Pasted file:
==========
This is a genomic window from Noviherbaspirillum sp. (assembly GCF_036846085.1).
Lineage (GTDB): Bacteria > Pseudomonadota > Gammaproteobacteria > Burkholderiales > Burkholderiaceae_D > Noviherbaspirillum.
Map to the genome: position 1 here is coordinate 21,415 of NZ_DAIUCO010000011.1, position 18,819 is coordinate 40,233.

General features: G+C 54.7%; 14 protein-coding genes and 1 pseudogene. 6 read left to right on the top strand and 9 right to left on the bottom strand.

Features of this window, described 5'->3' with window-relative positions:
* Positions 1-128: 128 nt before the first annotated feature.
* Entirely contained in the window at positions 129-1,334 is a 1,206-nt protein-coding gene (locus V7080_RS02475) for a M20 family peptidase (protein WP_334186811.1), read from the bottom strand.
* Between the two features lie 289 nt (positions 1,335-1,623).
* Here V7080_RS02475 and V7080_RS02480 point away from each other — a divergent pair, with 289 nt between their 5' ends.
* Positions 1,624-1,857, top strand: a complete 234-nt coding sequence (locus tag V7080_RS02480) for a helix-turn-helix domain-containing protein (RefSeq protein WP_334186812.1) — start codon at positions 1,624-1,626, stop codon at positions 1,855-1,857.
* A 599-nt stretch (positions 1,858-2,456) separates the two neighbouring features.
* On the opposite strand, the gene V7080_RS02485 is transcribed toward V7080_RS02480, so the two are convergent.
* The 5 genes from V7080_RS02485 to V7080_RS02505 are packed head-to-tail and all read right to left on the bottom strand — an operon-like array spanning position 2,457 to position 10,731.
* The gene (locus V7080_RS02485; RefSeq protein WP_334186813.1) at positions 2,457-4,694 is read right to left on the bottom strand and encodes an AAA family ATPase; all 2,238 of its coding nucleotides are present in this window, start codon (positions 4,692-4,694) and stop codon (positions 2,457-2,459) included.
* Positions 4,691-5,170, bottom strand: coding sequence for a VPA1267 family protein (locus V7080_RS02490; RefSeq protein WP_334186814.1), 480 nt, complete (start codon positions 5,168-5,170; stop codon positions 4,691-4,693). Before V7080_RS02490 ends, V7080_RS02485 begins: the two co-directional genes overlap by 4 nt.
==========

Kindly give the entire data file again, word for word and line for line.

This is a genomic window from Noviherbaspirillum sp. (assembly GCF_036846085.1).
Lineage (GTDB): Bacteria > Pseudomonadota > Gammaproteobacteria > Burkholderiales > Burkholderiaceae_D > Noviherbaspirillum.
Map to the genome: position 1 here is coordinate 21,415 of NZ_DAIUCO010000011.1, position 18,819 is coordinate 40,233.

General features: G+C 54.7%; 14 protein-coding genes and 1 pseudogene. 6 read left to right on the top strand and 9 right to left on the bottom strand.

Features of this window, described 5'->3' with window-relative positions:
* Positions 1-128: 128 nt before the first annotated feature.
* Entirely contained in the window at positions 129-1,334 is a 1,206-nt protein-coding gene (locus V7080_RS02475) for a M20 family peptidase (protein WP_334186811.1), read from the bottom strand.
* Between the two features lie 289 nt (positions 1,335-1,623).
* Here V7080_RS02475 and V7080_RS02480 point away from each other — a divergent pair, with 289 nt between their 5' ends.
* Positions 1,624-1,857, top strand: a complete 234-nt coding sequence (locus tag V7080_RS02480) for a helix-turn-helix domain-containing protein (RefSeq protein WP_334186812.1) — start codon at positions 1,624-1,626, stop codon at positions 1,855-1,857.
* A 599-nt stretch (positions 1,858-2,456) separates the two neighbouring features.
* On the opposite strand, the gene V7080_RS02485 is transcribed toward V7080_RS02480, so the two are convergent.
* The 5 genes from V7080_RS02485 to V7080_RS02505 are packed head-to-tail and all read right to left on the bottom strand — an operon-like array spanning position 2,457 to position 10,731.
* The gene (locus V7080_RS02485; RefSeq protein WP_334186813.1) at positions 2,457-4,694 is read right to left on the bottom strand and encodes an AAA family ATPase; all 2,238 of its coding nucleotides are present in this window, start codon (positions 4,692-4,694) and stop codon (positions 2,457-2,459) included.
* Positions 4,691-5,170, bottom strand: coding sequence for a VPA1267 family protein (locus V7080_RS02490; RefSeq protein WP_334186814.1), 480 nt, complete (start codon positions 5,168-5,170; stop codon positions 4,691-4,693). Before V7080_RS02490 ends, V7080_RS02485 begins: the two co-directional genes overlap by 4 nt.